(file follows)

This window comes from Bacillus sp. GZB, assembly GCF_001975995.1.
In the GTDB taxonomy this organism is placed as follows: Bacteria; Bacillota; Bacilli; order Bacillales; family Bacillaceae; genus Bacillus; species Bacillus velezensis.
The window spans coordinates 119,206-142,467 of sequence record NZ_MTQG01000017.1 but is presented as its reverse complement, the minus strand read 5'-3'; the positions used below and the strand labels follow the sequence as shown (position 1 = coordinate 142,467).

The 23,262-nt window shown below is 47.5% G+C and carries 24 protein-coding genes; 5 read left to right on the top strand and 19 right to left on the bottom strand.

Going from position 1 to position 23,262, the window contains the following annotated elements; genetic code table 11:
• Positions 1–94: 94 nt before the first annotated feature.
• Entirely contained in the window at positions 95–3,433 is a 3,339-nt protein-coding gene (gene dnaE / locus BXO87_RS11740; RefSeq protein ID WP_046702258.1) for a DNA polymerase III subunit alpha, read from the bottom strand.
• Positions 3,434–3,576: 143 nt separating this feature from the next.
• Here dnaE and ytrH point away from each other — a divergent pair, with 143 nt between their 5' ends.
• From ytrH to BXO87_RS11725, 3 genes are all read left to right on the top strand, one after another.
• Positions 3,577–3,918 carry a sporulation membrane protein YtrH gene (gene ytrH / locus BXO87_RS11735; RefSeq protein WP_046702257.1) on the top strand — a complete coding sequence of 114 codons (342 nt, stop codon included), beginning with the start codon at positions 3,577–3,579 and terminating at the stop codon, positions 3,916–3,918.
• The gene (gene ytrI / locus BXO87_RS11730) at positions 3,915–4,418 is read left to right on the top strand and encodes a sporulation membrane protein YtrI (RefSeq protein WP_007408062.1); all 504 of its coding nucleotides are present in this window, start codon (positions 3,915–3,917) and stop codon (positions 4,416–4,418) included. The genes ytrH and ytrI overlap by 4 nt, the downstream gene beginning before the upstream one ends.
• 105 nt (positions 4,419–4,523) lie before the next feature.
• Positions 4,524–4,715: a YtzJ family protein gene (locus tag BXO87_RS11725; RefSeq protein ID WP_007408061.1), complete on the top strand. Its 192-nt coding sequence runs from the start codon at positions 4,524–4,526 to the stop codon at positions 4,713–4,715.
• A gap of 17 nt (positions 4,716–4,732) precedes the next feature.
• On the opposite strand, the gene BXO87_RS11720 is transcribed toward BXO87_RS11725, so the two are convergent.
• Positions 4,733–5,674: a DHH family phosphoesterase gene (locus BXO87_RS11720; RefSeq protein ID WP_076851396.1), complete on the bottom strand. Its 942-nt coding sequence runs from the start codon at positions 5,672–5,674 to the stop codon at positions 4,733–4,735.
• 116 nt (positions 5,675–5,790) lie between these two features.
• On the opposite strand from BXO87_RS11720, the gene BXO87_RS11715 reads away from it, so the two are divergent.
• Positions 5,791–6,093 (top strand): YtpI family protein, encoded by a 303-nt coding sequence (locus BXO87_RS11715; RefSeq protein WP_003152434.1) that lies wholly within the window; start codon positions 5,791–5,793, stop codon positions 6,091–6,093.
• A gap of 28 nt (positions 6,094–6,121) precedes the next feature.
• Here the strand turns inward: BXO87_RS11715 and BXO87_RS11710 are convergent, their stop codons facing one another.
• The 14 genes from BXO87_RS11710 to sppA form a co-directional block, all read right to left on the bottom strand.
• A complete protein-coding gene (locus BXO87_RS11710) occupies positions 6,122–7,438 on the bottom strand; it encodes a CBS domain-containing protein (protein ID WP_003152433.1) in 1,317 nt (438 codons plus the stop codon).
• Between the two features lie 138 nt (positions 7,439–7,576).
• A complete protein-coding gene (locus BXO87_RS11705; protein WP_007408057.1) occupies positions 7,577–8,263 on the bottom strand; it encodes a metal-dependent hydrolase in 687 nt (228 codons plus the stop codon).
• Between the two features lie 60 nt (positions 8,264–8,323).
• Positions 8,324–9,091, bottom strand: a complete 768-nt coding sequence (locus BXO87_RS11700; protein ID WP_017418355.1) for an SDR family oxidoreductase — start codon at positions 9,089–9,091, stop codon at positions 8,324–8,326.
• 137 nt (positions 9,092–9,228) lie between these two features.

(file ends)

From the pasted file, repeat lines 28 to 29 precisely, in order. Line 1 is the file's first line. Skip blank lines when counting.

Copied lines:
• Positions 8,324–9,091, bottom strand: a complete 768-nt coding sequence (locus BXO87_RS11700; protein ID WP_017418355.1) for an SDR family oxidoreductase — start codon at positions 9,089–9,091, stop codon at positions 8,324–8,326.
• 137 nt (positions 9,092–9,228) lie between these two features.